Often teaming up with her monkey sidekick, Captain Huggy Face, WordGirl frequently comes to blows with villains such as Chuck the Evil Sandwich Making Guy, the Butcher, and Lady Redundant Woman.

If it wasn't bad enough that these guys rob banks and cause havoc around the city, they wreak havoc on the English language as well.

When this is the case, WordGirl, as her namesake implies, steps in to right wrongs and takes on the challenge of pursuing better vocabulary for all. Teaching viewers as many as three or four new words and terms in each episode, the
WordGirl animated television series provides children with easy to engage, award-winning content.

Kicking off a new string of 18 episodes this fall, premiering on
September 12th, 2008 (air time dependant upon region); The Adventures of WordGirl will spotlight a new set of baddies, such as Professor Tubing, the Masked Meat Marauder, a Mouse-Zilla robot, and more. Having enjoyed a great deal of success since its debut approximately one year ago, WordGirl uses humor and contextual examples to expose young viewers to meaningful new dictionary terms. The property will make its way to print, as a series of books are scheduled for publication in Spring 2009.

on Scholastic Media: Scholastic Media, the entertainment and media division of Scholastic, is a leading producer of quality, family-oriented content across multiple platforms, including feature films, television programming, videos, interactive and audio products, and websites, and is a major developer and marketer of children's brands worldwide.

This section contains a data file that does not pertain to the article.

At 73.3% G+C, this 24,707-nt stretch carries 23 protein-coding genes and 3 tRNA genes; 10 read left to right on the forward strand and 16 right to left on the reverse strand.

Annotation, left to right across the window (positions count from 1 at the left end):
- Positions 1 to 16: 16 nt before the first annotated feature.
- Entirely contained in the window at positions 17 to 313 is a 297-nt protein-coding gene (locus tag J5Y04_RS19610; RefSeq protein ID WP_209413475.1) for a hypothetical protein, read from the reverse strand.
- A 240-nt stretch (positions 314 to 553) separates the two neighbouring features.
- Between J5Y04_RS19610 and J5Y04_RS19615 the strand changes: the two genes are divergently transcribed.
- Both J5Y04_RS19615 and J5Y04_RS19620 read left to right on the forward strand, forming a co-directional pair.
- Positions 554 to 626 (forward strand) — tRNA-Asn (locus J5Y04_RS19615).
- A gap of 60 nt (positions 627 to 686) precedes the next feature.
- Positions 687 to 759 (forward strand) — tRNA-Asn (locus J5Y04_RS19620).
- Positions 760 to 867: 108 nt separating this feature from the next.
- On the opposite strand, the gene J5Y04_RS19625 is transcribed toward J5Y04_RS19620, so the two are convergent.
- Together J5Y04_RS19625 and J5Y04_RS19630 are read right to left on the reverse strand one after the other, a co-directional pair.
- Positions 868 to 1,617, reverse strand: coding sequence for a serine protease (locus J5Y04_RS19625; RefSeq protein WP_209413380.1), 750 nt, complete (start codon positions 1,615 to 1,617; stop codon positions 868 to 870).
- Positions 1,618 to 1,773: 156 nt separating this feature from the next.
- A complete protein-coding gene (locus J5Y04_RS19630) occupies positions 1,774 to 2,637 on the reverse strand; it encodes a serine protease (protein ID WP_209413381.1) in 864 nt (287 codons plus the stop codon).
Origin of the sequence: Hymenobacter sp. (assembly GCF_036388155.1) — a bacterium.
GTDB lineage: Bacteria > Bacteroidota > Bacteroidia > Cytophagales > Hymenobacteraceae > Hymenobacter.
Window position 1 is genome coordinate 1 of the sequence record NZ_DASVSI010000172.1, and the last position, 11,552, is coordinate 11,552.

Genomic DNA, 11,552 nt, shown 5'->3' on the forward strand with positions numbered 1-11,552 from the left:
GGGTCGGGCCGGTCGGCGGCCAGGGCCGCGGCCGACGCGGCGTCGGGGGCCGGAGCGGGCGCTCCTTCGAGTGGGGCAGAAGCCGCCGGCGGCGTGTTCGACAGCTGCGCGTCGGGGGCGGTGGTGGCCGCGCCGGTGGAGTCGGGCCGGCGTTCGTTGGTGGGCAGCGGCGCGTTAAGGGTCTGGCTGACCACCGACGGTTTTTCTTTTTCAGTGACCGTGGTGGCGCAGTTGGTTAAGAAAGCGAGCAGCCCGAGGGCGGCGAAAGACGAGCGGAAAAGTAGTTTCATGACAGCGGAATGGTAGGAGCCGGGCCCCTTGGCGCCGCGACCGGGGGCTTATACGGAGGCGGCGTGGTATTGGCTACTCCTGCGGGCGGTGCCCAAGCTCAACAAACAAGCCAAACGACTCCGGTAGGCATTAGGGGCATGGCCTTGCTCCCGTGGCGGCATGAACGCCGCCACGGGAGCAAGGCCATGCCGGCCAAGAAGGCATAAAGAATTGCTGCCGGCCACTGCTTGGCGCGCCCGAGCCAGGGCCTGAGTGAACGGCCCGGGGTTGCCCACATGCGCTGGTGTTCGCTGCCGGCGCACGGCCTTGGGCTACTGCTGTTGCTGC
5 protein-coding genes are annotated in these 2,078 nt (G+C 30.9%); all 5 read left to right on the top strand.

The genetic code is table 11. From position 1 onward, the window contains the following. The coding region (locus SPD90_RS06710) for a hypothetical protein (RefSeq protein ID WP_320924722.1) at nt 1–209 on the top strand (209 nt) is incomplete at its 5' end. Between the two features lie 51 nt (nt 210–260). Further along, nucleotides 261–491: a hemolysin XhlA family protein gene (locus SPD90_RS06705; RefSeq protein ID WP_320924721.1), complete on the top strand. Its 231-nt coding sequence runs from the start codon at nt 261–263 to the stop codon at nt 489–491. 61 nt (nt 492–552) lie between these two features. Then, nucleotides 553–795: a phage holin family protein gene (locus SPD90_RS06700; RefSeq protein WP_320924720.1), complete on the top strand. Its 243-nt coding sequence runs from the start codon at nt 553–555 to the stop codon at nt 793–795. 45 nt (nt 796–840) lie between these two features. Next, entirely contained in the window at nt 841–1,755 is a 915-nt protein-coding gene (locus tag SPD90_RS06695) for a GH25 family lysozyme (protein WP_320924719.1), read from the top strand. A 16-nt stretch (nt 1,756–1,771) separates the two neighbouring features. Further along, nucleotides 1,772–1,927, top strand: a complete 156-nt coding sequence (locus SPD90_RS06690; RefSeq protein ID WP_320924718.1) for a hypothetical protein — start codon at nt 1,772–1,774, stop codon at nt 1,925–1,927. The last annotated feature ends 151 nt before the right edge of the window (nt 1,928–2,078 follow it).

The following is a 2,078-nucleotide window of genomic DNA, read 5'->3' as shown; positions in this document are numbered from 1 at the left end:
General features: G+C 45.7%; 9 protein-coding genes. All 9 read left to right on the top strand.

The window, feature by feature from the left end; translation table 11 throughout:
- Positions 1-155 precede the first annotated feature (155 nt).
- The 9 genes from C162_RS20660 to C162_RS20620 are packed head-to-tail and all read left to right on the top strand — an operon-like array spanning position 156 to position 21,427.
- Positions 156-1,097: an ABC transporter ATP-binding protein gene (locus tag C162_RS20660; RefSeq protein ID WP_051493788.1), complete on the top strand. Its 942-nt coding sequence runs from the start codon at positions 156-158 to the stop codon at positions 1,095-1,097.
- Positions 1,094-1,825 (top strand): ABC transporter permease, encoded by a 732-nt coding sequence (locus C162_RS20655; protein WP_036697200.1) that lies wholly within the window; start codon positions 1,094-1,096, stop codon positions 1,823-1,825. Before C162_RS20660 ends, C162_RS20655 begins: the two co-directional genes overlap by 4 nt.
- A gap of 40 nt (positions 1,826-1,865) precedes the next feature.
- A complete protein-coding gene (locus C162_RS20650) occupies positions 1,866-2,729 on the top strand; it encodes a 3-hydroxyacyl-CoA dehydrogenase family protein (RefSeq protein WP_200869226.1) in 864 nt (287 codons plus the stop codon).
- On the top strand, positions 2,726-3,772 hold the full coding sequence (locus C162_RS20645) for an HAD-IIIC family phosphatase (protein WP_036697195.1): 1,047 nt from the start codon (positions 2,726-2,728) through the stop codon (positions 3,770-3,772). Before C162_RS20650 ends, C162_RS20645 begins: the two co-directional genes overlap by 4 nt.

on PBS KIDS and PBS KIDS GO!: PBS KIDS, for preschoolers, and PBS KIDS GO!, for early elementary school kids, are committed to providing the highest quality non-commercial content and learning environment for children across the country. Providing age-appropriate, diverse programming for kids, PBS KIDS and PBS KIDS GO! programs consistently earn more prestigious awards than any other broadcast or cable network.

Is Will Smith The New "Captain America"?

How do you sell a character as anachronistic as Captain America to a modern audience? Get the one actor so wide-appealing that he can sell anything to a global audience.

Out doing press for Spike Lee's
"Miracle at St. Anna", actor Derek Luke let slip an interesting casting rumor he heard on the grapevine.

"I heard they offered Will Smith ‘Captain America'...just shows you how times have changed" the young thesp told MTV News. Luke himself said he is keen on certain roles - "I would love to jump into Green Lantern. There are a lot of stories I’m into… [like] Black Panther."

Of course Smith's schedule is highly in demand this report is little more than second-hand gossip for now, but it does bring up some interesting possibilities.

Depp & Hoffman In For Next "Batman"?

While Chris Nolan is still on break and hasn't begun considering a third "Batman" flick, Warner Bros. Pictures execs may have already got the next film's villains and who they want to play them in mind it would seem.

Talking with
MTV News, Michael Caine revealed that he not only heard the rumors of the various villain casting choices for the next film floating throughout the media, but that he brought up the topic with a Warner executive who seems to have confirmed that some of them were right.

Caine says
"When Christopher [Nolan] said we were going to do ‘The Dark Knight’ next, I didn’t know what that meant in Batman terms. I said, ‘What’s the story?’ and he said The Joker. I said, ‘Oh, s–t! How are you going to top Jack [Nicholson]?’ He said, ‘Well, I’ve cast Heath Ledger. And I went ‘Ha! I couldn’t top Jack, but if anyone could, maybe Heath could.’ And he did."

He then added
"I was with [a Warner Bros.] executive and I said, ‘Are we going to make another one?’ They said yeah. I said, ‘How the hell are we going to top Heath? And he says ‘I’ll tell you how you top Heath — Johnny Depp as The Riddler and Philip Seymour Hoffman as The Penguin.’ I said, ‘S–t, they’ve done it again!."